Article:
On February 29, Finance Minister Arun Jaitley announced that the use of the biometric identity card, Aadhar, will be provided with statutory backing. Last Thursday, the Centre presented the Aadhar Bill. It is important to note that the Bill was introduced as a money bill in the Lok Sabha. This aspect will be dealt with later in the column. Even though this newspaper has been critical of the government’s Unique Identification System (UID), there is little doubt that if implemented in a robust manner, the Aadhar Bill could become one of the most progressive pieces of socio-economic legislation in the country’s history. Suffice to say, the UID system could play a major role in decreasing political and bureaucratic corruption in the delivery of social schemes through direct income transfers. Much of the excitement surrounding the unique identification card has to do with these intended benefits. Its use a tool against corruption stems from the technology involved. “A unique number linked to an individual’s biometrics means that no one else can pretend to be the person receiving benefits, and, therefore, cannot defraud him or her,” argues Nandan Nilekani, the former chairman of the Unique Identification Authority of India. “We have often heard about the truly deserving being defrauded of benefits such as pensions, or food rations when these were stolen or diverted by someone else pretending to be them.” Nilekani goes on to explain that such diversion will be difficult since the intended beneficiary can be verified using their biometric data, such as a fingerprint. “More importantly, what Aadhaar will do, as it has already done for LPG connections, is to provide bank transfers in the name of the woman head of household,” according to Surjit Bhalla, a renowned economist, who extolled the virtues of the Aadhar Bill in a recent column for Indian Express. “In his budget speech, Finance Minister Arun Jaitley stated the government has embarked upon ‘a massive mission to provide LPG connection in the name of women members of poor households’. This can now be used for other welfare payments (food subsidies, NREGA, etc).” Along these lines, it is easy to understand why the government sought statutory backing for Aadhar. Of course, there are unfinished debates on the robustness of such a system, primarily on the possible exclusion of intended beneficiaries and privacy.
Even the Centre’s recent Economic Survey has recommended that the government must establish a union of Jan Dhan Yojana, Aadhaar and Mobile numbers, in order to ensure the benefits of subsidies reach the intended beneficiaries. The survey points out that by December 2015 the total number of Aadhaar enrolments in the country is expected to exceed 1 billion and that linking an Aadhaar Number to an active bank account will be crucial in implementing direct income transfers to the poor while preventing leakages. But on the question of privacy, technology experts have argued that the government’s assurances that it would protect biometric data from State abuse are not enough. In its defence, the government argued that the biometric information of those enrolled under Aadhar will be protected under relevant provisions of the Information Technology Act. “While the government has said that the biometric information of those enrolled under Aadhaar will be safeguarded as per sections of the Information Technology Act, 2000, technology law experts say the adjudicatory system for disclosure of sensitive personal data under the IT Act has structural flaws and is not functional,” according to a recent article on the news website Scroll. Moreover, the Unique Identification Authority of India’s own “Biometrics Standards Committee” has noted that retaining biometric efficiency for a database which will possibly run into millions “has not been adequately analyzed”. And then there exists the practical reality of taking fingerprint scans from rural labourers, who have enrolled under MNREGA. The fingers of rural workers who work with their hands are prone to cuts and scars while working. Such fingerprints might not match once the finger has healed. This is not to say that linking MNREGA with the Aadhar card is a bad idea. The question is whether the government seeks to deprive its own citizens of a public benefit or service for the want of an Aadhar card. Critics have argued that Bill will do just that. “The Aadhaar project was sold to the public as a voluntary facility,” said developmental economist Jean Drèze, who has long argued against the government’s decision to make Aadhaar mandatory for MNREGA workers. “The Supreme Court sensibly ruled that this would preclude making Aadhaar compulsory for any basic services. The government has reappropriated that power under the Aadhaar Bill, ending the pretence that Aadhaar is voluntary.” To the uninitiated, from September 2013 to March 2015, the apex court passed three orders saying that the government cannot make Aadhaar mandatory. No one, it argued, should be deprived of a public benefit or service for not possessing an Aadhaar number. However, late last year, it allowed the voluntary use of Aadhaar in certain schemes, including MNREGA. For the record, the Centre challenged the order.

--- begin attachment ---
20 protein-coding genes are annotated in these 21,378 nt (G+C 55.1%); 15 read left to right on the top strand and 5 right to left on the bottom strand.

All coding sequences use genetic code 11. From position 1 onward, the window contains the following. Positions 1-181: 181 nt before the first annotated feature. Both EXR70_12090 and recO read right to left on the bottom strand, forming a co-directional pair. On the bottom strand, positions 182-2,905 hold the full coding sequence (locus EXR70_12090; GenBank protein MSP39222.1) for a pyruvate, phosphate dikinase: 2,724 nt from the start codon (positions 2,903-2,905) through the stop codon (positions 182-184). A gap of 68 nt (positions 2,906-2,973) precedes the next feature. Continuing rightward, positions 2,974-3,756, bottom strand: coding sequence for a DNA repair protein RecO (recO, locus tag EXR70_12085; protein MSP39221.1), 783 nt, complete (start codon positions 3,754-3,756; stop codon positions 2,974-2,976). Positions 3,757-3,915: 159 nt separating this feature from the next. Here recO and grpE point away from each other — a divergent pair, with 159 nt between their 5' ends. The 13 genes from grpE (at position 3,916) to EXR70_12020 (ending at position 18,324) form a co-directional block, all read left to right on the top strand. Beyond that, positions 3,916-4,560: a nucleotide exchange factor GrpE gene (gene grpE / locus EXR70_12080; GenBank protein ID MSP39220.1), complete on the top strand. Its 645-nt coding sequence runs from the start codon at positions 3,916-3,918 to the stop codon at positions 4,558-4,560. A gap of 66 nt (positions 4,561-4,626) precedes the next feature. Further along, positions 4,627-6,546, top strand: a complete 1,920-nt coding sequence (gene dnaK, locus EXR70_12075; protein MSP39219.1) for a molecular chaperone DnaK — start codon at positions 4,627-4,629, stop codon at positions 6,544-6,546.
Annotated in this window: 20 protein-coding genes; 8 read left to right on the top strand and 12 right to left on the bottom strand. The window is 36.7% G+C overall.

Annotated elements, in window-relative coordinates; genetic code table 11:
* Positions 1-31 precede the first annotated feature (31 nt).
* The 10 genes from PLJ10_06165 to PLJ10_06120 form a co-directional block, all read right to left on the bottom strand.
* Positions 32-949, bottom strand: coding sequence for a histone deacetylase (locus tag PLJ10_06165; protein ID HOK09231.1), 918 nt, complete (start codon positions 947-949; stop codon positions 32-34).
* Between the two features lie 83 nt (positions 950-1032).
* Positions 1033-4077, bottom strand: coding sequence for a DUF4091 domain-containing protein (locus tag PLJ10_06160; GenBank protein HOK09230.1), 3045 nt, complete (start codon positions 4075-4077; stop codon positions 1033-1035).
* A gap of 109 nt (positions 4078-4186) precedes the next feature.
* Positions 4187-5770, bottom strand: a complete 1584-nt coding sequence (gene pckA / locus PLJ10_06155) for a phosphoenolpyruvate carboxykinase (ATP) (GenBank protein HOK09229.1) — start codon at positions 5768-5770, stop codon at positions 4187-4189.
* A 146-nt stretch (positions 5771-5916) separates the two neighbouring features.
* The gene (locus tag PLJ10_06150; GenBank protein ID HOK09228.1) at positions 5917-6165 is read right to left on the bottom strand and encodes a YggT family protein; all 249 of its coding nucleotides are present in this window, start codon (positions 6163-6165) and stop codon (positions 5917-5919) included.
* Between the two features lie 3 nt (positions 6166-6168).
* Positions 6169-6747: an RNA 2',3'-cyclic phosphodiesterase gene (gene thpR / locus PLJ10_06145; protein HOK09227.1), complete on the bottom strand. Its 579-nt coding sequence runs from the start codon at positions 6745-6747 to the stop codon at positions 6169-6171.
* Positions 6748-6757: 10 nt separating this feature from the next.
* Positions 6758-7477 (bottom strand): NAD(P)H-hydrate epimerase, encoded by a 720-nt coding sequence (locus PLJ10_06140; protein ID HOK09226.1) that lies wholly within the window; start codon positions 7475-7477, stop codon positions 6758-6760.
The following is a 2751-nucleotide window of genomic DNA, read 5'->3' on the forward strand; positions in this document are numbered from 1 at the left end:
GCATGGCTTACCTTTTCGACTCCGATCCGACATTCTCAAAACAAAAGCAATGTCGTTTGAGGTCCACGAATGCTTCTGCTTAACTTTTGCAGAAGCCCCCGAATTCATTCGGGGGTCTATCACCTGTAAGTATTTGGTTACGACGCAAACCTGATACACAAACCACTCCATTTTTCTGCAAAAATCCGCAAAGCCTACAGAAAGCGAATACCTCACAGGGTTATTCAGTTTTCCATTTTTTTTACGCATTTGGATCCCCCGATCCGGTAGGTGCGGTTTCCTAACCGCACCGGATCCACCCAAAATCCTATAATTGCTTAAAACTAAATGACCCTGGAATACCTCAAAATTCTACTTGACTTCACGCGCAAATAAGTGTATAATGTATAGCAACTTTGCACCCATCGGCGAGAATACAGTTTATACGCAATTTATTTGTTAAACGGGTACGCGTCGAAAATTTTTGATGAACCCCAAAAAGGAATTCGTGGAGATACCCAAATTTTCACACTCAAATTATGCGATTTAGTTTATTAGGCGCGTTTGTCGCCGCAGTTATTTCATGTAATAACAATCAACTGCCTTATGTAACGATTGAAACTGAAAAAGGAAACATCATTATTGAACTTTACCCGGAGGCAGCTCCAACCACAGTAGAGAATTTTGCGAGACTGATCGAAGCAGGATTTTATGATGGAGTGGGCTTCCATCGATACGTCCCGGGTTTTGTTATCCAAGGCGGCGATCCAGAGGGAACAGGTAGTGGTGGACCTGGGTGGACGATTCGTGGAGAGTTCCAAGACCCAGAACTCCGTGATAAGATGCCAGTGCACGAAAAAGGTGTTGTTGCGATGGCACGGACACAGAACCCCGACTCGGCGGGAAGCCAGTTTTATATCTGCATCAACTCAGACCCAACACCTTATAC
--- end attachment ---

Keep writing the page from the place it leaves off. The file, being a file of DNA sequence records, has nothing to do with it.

In passing the Aadhar Bill as a money bill, critics have argued that the government has circumvented the Supreme Court’s orders and avoided a series of crucial debates on the Bill. According to PRS Legislative Research, “a Bill is said to be a Money Bill if it only contains provisions related to taxation, borrowing of money by the government, expenditure from or receipt to the Consolidated Fund of India. Bills that only contain provisions that are incidental to these matters would also be regarded as Money Bills”. The government has argued for a money bill because of Aadhar’s fundamental role in the delivery of welfare subsidies. On the legislative front, the money bill is only presented in the Lok Sabha and requires no assent from the Rajya Sabha. With the Lok Sabha majority on its side, the NDA government will not be compelled to address some of the key concerns associated with Aadhar. Besides questioning the rationale of presenting the Aadhar Bill as a money bill, Lok Sabha MP Tathagata Satpathy of the Biju Janta Dal has argued that the government is setting “a dangerous precedent” in circumventing the Rajya Sabha. Admittedly, it is the government’s prerogative to present the bill, however, it deems fit. More importantly, the final decision about whether or not Aadhaar is a Money Bill rests with the Lok Sabha Speaker. But in the interest of the people who will be directly affected, the government must hold greater deliberations before it gives Aadhar the necessary statutory backing. As the above column shows, many points of criticism remain unaddressed.